Plan 1. This features another luminous novelty, but one that hasn't been oversold as yet. Called "Luminous Barrettes", they sell readily for 25¢ a pair. A seven word ad seems to do the trick in selling them. By purchasing the barrettes himself and painting on the luminous coating, he is able to produce a novelty for a fraction of the cost of one ready painted by the manufacturer. This man also has clever ideas for other luminous novelties. For instance I had never heard of luminous good luck charms, but he handles this item too. A small fortune was made by handling the luminous crucifix (See "Discovered—505 Odd Enterprises"). I've heard that another dealer found a big market by offering luminous earrings and luminous butterflies (preserved). Both used by women as ornaments.
Plan 2. This calls for a classified ad offering four professional magic tricks for a dime. Along with the four tricks he sends a circular advertising his "Magical Mysteries Pack". This sells for a dollar and he claims that a good percentage of the dime buyers come through with a dollar for the larger pack. The sale of magic tricks and novelties is big business in this country, particularly via the mails. Look at the vast number of such ads under the classified "Magic" heading in Popular Mechanics.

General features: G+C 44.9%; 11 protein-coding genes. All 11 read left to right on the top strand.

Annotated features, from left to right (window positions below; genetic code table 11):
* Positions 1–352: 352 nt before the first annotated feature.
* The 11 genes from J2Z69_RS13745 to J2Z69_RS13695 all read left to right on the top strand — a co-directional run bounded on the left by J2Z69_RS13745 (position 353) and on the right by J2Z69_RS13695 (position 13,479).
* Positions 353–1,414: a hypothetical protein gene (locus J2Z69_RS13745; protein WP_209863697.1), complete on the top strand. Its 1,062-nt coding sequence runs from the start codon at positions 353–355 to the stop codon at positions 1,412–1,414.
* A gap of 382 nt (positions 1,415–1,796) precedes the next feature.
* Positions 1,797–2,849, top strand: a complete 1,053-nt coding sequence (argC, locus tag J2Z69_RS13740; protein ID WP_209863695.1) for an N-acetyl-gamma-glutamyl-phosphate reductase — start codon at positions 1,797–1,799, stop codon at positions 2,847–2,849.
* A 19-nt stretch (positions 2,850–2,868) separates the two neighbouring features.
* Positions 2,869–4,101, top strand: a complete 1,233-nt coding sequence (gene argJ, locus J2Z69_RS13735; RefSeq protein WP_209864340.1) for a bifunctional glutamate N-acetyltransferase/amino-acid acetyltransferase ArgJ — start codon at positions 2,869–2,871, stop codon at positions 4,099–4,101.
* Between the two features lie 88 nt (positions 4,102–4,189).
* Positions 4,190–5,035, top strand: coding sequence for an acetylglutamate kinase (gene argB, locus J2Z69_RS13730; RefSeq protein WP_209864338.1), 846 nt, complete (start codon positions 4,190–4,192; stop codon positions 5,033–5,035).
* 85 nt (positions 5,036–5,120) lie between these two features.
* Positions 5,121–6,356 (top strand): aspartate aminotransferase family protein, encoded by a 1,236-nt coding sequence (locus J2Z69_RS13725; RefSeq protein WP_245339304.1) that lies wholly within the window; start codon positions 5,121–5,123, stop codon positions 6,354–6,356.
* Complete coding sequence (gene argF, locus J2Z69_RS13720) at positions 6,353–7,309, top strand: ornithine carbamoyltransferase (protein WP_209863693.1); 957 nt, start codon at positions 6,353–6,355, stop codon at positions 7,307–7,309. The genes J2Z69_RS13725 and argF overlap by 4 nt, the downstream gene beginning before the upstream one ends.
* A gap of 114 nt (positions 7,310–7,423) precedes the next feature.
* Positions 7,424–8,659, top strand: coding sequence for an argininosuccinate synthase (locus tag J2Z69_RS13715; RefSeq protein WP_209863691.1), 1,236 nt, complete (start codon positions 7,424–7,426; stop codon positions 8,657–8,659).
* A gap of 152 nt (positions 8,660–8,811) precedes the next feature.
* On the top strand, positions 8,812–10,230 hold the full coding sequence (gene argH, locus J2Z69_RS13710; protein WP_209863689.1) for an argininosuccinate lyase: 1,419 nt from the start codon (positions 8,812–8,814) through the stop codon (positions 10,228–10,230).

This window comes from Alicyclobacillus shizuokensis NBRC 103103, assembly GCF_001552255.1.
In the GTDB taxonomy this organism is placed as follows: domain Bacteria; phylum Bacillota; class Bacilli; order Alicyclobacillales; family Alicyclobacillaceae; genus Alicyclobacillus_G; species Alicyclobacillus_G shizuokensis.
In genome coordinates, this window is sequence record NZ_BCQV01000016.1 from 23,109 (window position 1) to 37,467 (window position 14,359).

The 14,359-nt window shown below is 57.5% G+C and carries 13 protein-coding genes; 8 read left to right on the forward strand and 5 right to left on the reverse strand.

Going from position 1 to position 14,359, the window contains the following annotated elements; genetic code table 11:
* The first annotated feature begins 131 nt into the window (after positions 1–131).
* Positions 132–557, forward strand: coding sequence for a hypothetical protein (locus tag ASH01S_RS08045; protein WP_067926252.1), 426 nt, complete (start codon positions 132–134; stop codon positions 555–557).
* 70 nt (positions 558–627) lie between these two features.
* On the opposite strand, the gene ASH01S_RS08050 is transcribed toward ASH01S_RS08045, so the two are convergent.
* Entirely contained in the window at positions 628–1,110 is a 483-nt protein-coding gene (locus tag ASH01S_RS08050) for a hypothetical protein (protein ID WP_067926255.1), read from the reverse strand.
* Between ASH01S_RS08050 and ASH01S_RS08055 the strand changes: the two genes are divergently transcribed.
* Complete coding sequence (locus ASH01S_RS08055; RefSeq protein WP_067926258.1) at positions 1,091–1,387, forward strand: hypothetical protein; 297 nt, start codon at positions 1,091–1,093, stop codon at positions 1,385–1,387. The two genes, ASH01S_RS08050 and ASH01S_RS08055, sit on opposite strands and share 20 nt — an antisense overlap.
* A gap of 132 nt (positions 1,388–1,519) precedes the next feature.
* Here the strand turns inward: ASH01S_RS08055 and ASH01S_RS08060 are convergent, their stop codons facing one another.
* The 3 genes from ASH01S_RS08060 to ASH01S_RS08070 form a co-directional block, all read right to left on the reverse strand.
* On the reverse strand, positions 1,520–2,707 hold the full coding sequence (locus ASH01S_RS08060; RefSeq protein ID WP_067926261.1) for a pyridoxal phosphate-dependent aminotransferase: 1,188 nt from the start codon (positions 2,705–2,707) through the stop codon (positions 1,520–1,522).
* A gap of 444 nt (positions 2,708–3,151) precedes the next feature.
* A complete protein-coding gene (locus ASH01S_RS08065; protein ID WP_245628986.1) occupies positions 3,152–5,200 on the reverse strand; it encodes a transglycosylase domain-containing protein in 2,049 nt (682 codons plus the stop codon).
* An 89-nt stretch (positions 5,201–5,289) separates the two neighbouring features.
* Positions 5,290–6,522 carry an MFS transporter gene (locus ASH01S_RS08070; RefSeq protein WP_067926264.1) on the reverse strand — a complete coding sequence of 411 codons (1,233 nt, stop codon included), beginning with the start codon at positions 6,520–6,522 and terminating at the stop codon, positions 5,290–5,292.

My idea for the establishing of a mail-order bureau that will rent tricks and magic novelties, new ones every month, on an exchange basis, is a pretty good one, in my estimation. It allows the trick enthusiast and amateur magician to have a new batch of tricks and novelties each month, while if he tried to buy them all he'd go broke. The plan could work on some sort of rental exchange set-up, the customer returning the old material for different stuff each month and paying a monthly set fee. See "Discovered—505 Odd Enterprises" for additional details.
Plan 3. In this plan he sells an unusual picture of Jesus. A remarkable picture that is composed of 5,463 words from the Gospel of St. Matthew. The words form the picture. Beautiful and intricate work. Large size and ready for framing. Using Farm publications he is able to secure many 25¢ orders direct from the ad. The pictures have been sold by the Elfco Co., 440 N. Wells St., Chicago for 3¢ each, wholesale.